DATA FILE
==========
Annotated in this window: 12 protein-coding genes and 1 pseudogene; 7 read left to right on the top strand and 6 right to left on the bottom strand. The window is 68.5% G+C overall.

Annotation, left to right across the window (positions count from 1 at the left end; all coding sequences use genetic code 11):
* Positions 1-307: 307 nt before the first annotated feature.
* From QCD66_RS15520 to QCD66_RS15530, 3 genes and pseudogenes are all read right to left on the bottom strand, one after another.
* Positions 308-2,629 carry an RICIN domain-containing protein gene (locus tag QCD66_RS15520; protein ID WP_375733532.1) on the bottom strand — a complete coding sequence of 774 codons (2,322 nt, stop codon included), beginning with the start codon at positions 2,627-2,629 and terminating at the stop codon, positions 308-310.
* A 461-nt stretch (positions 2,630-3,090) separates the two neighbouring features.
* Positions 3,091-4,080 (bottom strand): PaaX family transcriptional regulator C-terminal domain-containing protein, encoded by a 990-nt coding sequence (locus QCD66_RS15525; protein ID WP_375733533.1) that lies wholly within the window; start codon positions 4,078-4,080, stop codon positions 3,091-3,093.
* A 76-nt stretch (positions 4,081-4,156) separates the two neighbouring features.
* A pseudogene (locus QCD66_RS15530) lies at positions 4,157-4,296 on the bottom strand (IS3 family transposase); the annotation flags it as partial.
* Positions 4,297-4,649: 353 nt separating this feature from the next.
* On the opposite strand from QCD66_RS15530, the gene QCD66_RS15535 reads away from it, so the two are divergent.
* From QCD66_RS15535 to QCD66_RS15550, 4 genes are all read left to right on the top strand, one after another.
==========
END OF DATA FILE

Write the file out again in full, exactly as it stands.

Annotated in this window: 12 protein-coding genes and 1 pseudogene; 7 read left to right on the top strand and 6 right to left on the bottom strand. The window is 68.5% G+C overall.

Annotation, left to right across the window (positions count from 1 at the left end; all coding sequences use genetic code 11):
* Positions 1-307: 307 nt before the first annotated feature.
* From QCD66_RS15520 to QCD66_RS15530, 3 genes and pseudogenes are all read right to left on the bottom strand, one after another.
* Positions 308-2,629 carry an RICIN domain-containing protein gene (locus tag QCD66_RS15520; protein ID WP_375733532.1) on the bottom strand — a complete coding sequence of 774 codons (2,322 nt, stop codon included), beginning with the start codon at positions 2,627-2,629 and terminating at the stop codon, positions 308-310.
* A 461-nt stretch (positions 2,630-3,090) separates the two neighbouring features.
* Positions 3,091-4,080 (bottom strand): PaaX family transcriptional regulator C-terminal domain-containing protein, encoded by a 990-nt coding sequence (locus QCD66_RS15525; protein ID WP_375733533.1) that lies wholly within the window; start codon positions 4,078-4,080, stop codon positions 3,091-3,093.
* A 76-nt stretch (positions 4,081-4,156) separates the two neighbouring features.
* A pseudogene (locus QCD66_RS15530) lies at positions 4,157-4,296 on the bottom strand (IS3 family transposase); the annotation flags it as partial.
* Positions 4,297-4,649: 353 nt separating this feature from the next.
* On the opposite strand from QCD66_RS15530, the gene QCD66_RS15535 reads away from it, so the two are divergent.
* From QCD66_RS15535 to QCD66_RS15550, 4 genes are all read left to right on the top strand, one after another.